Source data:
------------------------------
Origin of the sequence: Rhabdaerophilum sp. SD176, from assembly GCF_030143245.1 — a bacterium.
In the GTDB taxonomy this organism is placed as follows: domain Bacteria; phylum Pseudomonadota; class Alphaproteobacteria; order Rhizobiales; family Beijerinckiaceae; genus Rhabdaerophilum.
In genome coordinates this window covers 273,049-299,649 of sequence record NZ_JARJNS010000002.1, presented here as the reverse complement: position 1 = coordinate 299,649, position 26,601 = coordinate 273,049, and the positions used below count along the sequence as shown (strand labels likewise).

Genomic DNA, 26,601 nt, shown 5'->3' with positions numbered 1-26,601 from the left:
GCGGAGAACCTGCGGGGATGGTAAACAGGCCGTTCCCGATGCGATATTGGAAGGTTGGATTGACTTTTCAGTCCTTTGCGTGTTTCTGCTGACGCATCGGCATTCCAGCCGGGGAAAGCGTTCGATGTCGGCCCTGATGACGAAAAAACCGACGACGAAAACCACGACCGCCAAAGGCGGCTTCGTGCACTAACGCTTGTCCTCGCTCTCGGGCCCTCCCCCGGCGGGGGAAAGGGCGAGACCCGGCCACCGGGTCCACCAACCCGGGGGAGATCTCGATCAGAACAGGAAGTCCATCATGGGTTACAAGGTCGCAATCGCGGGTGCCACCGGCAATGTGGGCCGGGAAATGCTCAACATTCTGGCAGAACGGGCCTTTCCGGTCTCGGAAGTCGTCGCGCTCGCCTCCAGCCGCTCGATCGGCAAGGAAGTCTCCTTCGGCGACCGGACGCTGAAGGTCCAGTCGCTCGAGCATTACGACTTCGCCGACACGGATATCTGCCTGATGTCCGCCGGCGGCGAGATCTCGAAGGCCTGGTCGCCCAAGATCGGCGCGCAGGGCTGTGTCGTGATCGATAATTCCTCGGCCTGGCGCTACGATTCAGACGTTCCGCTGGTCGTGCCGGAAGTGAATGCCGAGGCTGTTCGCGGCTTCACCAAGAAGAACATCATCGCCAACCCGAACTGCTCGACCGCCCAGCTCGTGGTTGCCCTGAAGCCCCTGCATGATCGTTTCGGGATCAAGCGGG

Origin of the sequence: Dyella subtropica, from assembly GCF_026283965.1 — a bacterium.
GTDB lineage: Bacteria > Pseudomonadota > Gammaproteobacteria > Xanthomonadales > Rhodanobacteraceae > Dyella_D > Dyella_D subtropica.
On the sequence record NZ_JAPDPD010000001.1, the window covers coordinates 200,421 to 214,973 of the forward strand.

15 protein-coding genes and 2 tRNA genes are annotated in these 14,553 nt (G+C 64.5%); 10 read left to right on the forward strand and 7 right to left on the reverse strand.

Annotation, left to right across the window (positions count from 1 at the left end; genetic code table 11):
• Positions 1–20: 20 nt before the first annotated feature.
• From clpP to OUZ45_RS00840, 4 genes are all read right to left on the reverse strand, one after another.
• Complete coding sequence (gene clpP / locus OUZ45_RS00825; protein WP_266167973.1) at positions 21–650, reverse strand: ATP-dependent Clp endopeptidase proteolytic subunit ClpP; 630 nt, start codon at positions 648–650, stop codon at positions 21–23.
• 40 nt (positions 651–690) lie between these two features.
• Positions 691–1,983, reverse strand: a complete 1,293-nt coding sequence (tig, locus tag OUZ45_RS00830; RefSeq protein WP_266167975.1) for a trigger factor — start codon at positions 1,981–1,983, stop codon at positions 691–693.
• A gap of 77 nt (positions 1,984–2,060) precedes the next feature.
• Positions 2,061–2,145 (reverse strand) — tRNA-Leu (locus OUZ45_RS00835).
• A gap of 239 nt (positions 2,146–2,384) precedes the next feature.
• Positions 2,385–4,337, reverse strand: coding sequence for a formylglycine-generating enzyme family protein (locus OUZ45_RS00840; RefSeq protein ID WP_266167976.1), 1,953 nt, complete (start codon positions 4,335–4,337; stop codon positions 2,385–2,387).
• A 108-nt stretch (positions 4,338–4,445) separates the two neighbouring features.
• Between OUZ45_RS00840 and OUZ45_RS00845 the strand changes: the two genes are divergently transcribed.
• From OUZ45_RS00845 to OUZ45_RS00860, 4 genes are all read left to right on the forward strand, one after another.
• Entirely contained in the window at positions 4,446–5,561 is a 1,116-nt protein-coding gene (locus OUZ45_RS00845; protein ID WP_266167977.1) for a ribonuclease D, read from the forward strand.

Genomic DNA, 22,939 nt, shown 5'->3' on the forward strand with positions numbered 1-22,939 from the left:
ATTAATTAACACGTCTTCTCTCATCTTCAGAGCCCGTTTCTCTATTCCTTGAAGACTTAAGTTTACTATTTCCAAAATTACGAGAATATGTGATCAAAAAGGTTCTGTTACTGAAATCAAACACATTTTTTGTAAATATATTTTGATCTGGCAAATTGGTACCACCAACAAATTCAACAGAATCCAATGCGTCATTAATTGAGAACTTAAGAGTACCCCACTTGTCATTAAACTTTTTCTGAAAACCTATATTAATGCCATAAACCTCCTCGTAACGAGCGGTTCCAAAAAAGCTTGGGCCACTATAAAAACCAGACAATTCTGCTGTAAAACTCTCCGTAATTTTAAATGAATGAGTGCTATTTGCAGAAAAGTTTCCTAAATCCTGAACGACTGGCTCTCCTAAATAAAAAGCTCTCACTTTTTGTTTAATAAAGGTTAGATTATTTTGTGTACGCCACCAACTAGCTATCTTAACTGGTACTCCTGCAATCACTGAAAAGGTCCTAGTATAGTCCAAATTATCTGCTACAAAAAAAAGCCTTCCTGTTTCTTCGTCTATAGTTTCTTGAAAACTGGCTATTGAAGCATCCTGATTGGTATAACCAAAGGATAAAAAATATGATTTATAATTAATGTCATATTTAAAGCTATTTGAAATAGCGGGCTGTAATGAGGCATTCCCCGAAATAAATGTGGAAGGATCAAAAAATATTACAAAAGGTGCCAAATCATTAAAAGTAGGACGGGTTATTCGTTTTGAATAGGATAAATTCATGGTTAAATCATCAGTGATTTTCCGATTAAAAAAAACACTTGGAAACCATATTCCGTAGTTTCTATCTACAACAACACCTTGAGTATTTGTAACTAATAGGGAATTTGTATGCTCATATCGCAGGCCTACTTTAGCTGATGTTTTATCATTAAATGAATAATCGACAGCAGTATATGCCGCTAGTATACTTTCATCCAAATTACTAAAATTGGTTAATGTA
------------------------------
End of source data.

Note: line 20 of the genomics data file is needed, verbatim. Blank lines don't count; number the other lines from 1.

• A 108-nt stretch (positions 4,338–4,445) separates the two neighbouring features.